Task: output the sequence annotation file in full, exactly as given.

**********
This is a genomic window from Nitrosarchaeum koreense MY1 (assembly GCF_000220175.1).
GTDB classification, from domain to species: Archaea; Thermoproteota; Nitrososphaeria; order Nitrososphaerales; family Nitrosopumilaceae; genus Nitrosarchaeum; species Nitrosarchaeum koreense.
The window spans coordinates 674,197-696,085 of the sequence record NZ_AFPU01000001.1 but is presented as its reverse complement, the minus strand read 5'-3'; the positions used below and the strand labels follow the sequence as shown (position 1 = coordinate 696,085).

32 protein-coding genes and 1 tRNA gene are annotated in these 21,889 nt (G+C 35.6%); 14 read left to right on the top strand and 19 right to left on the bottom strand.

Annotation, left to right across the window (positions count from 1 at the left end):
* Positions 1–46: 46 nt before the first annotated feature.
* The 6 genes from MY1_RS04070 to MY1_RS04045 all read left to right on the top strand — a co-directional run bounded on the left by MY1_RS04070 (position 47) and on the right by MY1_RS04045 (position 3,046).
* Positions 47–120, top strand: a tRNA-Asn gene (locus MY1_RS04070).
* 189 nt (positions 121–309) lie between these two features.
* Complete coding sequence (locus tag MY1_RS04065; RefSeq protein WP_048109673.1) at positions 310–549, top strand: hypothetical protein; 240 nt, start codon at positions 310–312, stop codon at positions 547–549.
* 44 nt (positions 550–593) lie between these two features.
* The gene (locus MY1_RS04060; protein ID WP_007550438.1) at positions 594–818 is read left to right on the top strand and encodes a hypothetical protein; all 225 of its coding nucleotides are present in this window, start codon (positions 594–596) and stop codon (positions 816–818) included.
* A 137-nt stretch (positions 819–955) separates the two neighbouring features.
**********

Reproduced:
This is a genomic window from Nitrosarchaeum koreense MY1 (assembly GCF_000220175.1).
GTDB classification, from domain to species: Archaea; Thermoproteota; Nitrososphaeria; order Nitrososphaerales; family Nitrosopumilaceae; genus Nitrosarchaeum; species Nitrosarchaeum koreense.
The window spans coordinates 674,197-696,085 of the sequence record NZ_AFPU01000001.1 but is presented as its reverse complement, the minus strand read 5'-3'; the positions used below and the strand labels follow the sequence as shown (position 1 = coordinate 696,085).

32 protein-coding genes and 1 tRNA gene are annotated in these 21,889 nt (G+C 35.6%); 14 read left to right on the top strand and 19 right to left on the bottom strand.

Annotation, left to right across the window (positions count from 1 at the left end):
* Positions 1–46: 46 nt before the first annotated feature.
* The 6 genes from MY1_RS04070 to MY1_RS04045 all read left to right on the top strand — a co-directional run bounded on the left by MY1_RS04070 (position 47) and on the right by MY1_RS04045 (position 3,046).
* Positions 47–120, top strand: a tRNA-Asn gene (locus MY1_RS04070).
* 189 nt (positions 121–309) lie between these two features.
* Complete coding sequence (locus tag MY1_RS04065; RefSeq protein WP_048109673.1) at positions 310–549, top strand: hypothetical protein; 240 nt, start codon at positions 310–312, stop codon at positions 547–549.
* 44 nt (positions 550–593) lie between these two features.
* The gene (locus MY1_RS04060; protein ID WP_007550438.1) at positions 594–818 is read left to right on the top strand and encodes a hypothetical protein; all 225 of its coding nucleotides are present in this window, start codon (positions 594–596) and stop codon (positions 816–818) included.
* A 137-nt stretch (positions 819–955) separates the two neighbouring features.